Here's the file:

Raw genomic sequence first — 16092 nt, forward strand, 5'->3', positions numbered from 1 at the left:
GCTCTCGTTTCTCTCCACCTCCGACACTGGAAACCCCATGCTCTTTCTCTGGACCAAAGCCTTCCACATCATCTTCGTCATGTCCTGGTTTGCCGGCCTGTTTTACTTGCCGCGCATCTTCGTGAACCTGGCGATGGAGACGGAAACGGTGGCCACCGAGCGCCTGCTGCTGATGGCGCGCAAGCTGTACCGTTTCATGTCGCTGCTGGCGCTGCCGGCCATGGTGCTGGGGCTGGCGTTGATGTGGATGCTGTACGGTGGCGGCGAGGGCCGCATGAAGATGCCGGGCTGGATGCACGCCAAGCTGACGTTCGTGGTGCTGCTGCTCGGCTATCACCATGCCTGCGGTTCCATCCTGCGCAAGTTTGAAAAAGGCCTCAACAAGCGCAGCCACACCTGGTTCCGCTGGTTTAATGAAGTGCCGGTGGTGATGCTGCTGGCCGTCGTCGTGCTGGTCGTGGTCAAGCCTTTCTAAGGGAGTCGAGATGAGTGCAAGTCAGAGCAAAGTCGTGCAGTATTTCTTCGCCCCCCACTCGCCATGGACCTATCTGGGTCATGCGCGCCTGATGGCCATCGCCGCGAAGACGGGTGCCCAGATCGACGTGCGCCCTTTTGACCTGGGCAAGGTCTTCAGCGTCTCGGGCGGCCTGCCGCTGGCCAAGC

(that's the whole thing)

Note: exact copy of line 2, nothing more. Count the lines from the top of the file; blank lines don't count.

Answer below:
GCTCTCGTTTCTCTCCACCTCCGACACTGGAAACCCCATGCTCTTTCTCTGGACCAAAGCCTTCCACATCATCTTCGTCATGTCCTGGTTTGCCGGCCTGTTTTACTTGCCGCGCATCTTCGTGAACCTGGCGATGGAGACGGAAACGGTGGCCACCGAGCGCCTGCTGCTGATGGCGCGCAAGCTGTACCGTTTCATGTCGCTGCTGGCGCTGCCGGCCATGGTGCTGGGGCTGGCGTTGATGTGGATGCTGTACGGTGGCGGCGAGGGCCGCATGAAGATGCCGGGCTGGATGCACGCCAAGCTGACGTTCGTGGTGCTGCTGCTCGGCTATCACCATGCCTGCGGTTCCATCCTGCGCAAGTTTGAAAAAGGCCTCAACAAGCGCAGCCACACCTGGTTCCGCTGGTTTAATGAAGTGCCGGTGGTGATGCTGCTGGCCGTCGTCGTGCTGGTCGTGGTCAAGCCTTTCTAAGGGAGTCGAGATGAGTGCAAGTCAGAGCAAAGTCGTGCAGTATTTCTTCGCCCCCCACTCGCCATGGACCTATCTGGGTCATGCGCGCCTGATGGCCATCGCCGCGAAGACGGGTGCCCAGATCGACGTGCGCCCTTTTGACCTGGGCAAGGTCTTCAGCGTCTCGGGCGGCCTGCCGCTGGCCAAGC